If the Mi Watch is considered affordable, then the Mi Watch Lite is proper cheap, going toe-to-toe with a raft of Amazfit Bip watches available around this price – and other budget options you should probably steer clear of.
For that cut price, the Mi Watch Lite offers a mix of smartwatch and fitness tracking features and battery life that can make it through a week. You’ll inevitably have to live with some shortcomings, but it feels like ones that don’t detract from what is a decent budget smartwatch.
Design & Display
- Measures: 41 x 35 x 11.9mm / Weighs: 35g
- 1.39-inch display, 320 x 320 resolution
- Size options: 41mm
- 5ATM waterproof
Like the first Mi Watch – the one that never made it out of China – the Mi Watch Lite is a square affair, featuring a 41mm case made from plastic.
It weighs in at 35g, so it’s by no means a heavy watch, and it’s paired up with a TPU strap that’s removable. It just takes a bit of time to get it off and get something else on there.
There’s your pick of black, ivory or navy blue case colours, or the choice of five ‘fashionable’ Morandi colours including olive, pink and ivory.
On the wrist, the Mi Watch Lite doesn’t look hugely different from other budget square smartwatches out there and the colour options are nice – but it would be stretch to say it gives them a more stylish look. It’s pleasant enough looking, but the larger Xiaomi Mi Watch is visually more appealing.
The Lite offers a single physical button on the side of the case that’ll wake the screen up and launch the app menu screen. That screen is the touchscreen kind of course. It’s a 1.4-inch TFT LCD type, so not the AMOLED kind you get on the more expensive Mi Watch.
It’s a good quality screen for the price and certainly doesn’t have that washed-out look you sometimes find on smartwatches this cheap. The backlight offers 350 nits of brightness, so it’s not one you’re going to struggle to see at night or during the day. It still offers good colours and it’s generally a nice screen to glance down at.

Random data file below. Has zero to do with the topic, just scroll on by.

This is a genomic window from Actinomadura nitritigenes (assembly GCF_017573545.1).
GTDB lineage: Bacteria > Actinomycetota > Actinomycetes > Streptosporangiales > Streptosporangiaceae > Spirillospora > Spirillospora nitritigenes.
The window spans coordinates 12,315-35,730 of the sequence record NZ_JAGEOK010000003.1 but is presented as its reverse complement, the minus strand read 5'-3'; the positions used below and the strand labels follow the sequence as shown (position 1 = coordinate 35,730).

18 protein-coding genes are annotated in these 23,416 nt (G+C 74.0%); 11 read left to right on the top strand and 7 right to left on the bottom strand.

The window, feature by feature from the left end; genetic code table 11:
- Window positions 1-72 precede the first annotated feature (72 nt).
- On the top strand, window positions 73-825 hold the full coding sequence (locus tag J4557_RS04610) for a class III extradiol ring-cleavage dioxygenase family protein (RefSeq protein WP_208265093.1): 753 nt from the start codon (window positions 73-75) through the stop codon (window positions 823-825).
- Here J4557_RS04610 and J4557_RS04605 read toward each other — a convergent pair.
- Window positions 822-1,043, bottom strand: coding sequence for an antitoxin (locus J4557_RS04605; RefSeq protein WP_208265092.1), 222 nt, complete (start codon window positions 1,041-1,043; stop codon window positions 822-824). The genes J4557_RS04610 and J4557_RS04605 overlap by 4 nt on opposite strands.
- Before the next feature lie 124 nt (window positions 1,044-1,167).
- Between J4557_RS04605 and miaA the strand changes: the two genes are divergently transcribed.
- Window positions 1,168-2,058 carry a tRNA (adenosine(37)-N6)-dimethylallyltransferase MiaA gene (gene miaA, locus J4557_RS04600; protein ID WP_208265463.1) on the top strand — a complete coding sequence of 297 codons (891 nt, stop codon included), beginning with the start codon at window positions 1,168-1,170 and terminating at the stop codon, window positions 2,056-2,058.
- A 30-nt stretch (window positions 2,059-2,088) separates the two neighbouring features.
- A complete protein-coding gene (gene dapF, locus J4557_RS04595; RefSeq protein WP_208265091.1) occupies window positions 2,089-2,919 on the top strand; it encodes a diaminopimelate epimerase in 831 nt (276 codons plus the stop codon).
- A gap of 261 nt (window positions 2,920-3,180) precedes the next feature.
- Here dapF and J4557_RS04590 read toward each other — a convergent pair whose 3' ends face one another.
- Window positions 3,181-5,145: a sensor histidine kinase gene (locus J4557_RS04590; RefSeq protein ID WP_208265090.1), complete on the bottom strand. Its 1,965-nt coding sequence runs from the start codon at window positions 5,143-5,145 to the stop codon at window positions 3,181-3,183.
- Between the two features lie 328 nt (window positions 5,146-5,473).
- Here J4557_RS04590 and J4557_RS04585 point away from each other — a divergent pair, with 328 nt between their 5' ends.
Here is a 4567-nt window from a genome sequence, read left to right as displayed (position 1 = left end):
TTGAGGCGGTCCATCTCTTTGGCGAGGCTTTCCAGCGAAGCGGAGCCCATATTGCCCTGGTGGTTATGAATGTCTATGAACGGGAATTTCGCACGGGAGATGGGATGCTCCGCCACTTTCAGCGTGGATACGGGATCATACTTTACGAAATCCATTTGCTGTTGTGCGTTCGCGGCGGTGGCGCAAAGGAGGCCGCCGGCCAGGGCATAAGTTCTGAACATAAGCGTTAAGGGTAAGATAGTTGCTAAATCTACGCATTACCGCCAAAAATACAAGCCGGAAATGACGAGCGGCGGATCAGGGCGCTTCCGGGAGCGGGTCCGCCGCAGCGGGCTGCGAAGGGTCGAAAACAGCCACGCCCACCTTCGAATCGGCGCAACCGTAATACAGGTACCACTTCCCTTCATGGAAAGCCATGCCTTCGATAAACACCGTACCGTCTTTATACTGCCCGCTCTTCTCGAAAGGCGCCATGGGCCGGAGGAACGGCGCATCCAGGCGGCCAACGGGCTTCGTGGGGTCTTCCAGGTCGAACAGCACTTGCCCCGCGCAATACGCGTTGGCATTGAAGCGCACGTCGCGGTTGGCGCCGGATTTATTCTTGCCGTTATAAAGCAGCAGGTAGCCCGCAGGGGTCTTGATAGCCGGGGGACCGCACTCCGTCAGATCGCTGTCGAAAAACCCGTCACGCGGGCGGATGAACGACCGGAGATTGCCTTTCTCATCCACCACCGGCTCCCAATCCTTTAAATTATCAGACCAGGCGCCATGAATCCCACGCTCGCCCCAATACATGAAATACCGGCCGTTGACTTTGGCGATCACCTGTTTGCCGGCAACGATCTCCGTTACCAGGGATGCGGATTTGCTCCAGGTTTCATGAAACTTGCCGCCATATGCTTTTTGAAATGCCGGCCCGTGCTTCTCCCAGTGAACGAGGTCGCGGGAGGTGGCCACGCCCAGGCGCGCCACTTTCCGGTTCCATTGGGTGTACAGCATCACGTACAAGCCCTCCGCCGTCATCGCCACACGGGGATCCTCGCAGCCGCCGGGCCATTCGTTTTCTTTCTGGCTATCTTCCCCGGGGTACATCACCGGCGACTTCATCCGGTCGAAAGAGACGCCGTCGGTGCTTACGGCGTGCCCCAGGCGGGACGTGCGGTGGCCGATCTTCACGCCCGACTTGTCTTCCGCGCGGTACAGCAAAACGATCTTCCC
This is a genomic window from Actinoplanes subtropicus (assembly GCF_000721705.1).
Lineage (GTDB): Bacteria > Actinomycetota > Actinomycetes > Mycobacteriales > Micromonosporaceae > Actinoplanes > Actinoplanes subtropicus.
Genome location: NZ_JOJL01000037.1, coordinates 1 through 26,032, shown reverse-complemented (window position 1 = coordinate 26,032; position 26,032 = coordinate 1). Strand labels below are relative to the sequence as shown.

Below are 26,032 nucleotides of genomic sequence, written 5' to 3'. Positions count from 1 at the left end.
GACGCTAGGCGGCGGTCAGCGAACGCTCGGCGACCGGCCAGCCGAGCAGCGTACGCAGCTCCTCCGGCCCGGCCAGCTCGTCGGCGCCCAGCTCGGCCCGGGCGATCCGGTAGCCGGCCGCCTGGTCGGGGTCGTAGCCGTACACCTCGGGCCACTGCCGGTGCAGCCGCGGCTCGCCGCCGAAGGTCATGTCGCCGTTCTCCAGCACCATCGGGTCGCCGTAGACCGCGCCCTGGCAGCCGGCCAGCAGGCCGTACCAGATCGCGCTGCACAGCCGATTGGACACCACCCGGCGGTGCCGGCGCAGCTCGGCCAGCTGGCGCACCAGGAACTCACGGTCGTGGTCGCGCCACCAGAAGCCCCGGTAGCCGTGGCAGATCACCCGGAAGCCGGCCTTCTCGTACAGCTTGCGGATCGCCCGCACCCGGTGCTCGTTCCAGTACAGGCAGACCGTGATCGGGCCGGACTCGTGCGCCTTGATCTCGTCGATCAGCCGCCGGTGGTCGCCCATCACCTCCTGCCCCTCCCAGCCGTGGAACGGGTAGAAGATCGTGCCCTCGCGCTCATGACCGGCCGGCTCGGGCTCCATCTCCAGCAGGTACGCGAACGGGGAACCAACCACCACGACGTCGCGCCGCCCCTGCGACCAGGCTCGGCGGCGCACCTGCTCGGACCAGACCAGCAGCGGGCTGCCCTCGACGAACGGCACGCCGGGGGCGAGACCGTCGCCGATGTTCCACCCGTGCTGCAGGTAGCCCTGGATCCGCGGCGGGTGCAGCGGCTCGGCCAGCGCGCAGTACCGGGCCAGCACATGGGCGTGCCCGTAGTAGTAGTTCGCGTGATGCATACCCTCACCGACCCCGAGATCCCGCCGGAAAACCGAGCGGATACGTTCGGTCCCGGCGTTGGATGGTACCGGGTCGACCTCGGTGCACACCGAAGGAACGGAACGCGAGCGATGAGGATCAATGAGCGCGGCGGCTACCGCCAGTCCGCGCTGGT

What’s more problematic is the controls: tapping is prioritised over swiping through screens. You can scroll through some screens, but it’s slow moving when you do it. It’s generally less of a problem if you’re checking a notification or looking at one of the widgets, but when the sweat comes during exercise, it’s more problematic and frustrating to handle.
Like the round Mi Watch, Xiaomi has made the Lite suitable for swimming and showering by slapping it with a 5ATM water resistance rating, which means it’s good at depths up to 50 metres.
Software & Performance
- Works with Android and iOS
- No third-party app support
Xiaomi uses its own in-house operating system for the on-watch software experience and it has Xiaomi Wear (Android) and Xiaomi Wear Lite (Apple) apps for that time spent away from the watch itself.
Our screen control frustrations aside, it’s a very easy watch software to get to grips with. Swipe left and right to see widgets showing off data like heart rate and weather forecasts. The main menu screen is a mere button press away.
Like the Mi Watch, that main menu screen doesn’t include any text, so it’s up to you to quickly establish what launches what here. There’s some simple settings you can tinker with on the watch like screen brightness, watch faces, do not disturb mode, idle alerts, and setting up a password for security.
The companion Xiaomi Wear app is broken up into three sections letting you dig into your health and fitness stats, track workouts from and adjust settings. There’s no third-party app support here, so if you’re thinking of connecting it to the likes of Apple Health or Google Fit, you’re out of luck.
The app itself – much like Zepp Health’s Amazfit and Mobvoi’s TicWatch – doesn’t feel the most polished or slick, but it does make it easy to adjust watch settings and delve deeper into your data if you want.
Sports & Fitness Tracking
- GPS and GLONASS
- Built-in heart rate monitor
- 24/7 fitness tracking and sleep monitoring
Like the Mi Watch, the Lite is one that’s built to track your fitness and health – and has the key sensors on board to deliver that.